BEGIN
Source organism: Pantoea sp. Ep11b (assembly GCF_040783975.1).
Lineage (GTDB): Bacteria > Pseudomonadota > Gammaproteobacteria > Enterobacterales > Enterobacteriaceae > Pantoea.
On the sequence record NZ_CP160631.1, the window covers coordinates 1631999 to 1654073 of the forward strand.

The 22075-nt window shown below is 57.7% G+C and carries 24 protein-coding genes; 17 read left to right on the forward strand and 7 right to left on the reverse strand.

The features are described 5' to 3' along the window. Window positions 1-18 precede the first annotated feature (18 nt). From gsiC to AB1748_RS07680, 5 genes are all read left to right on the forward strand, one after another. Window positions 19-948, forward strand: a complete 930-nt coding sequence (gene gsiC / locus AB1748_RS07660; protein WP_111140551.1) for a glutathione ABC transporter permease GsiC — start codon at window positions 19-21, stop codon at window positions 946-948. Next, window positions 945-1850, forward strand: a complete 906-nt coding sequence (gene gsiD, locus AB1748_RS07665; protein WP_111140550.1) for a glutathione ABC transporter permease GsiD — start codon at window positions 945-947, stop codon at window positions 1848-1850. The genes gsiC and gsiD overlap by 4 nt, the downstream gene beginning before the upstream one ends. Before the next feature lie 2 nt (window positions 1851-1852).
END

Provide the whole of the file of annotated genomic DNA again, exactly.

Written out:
Source organism: Pantoea sp. Ep11b (assembly GCF_040783975.1).
Lineage (GTDB): Bacteria > Pseudomonadota > Gammaproteobacteria > Enterobacterales > Enterobacteriaceae > Pantoea.
On the sequence record NZ_CP160631.1, the window covers coordinates 1631999 to 1654073 of the forward strand.

The 22075-nt window shown below is 57.7% G+C and carries 24 protein-coding genes; 17 read left to right on the forward strand and 7 right to left on the reverse strand.

The features are described 5' to 3' along the window. Window positions 1-18 precede the first annotated feature (18 nt). From gsiC to AB1748_RS07680, 5 genes are all read left to right on the forward strand, one after another. Window positions 19-948, forward strand: a complete 930-nt coding sequence (gene gsiC / locus AB1748_RS07660; protein WP_111140551.1) for a glutathione ABC transporter permease GsiC — start codon at window positions 19-21, stop codon at window positions 946-948. Next, window positions 945-1850, forward strand: a complete 906-nt coding sequence (gene gsiD, locus AB1748_RS07665; protein WP_111140550.1) for a glutathione ABC transporter permease GsiD — start codon at window positions 945-947, stop codon at window positions 1848-1850. The genes gsiC and gsiD overlap by 4 nt, the downstream gene beginning before the upstream one ends. Before the next feature lie 2 nt (window positions 1851-1852).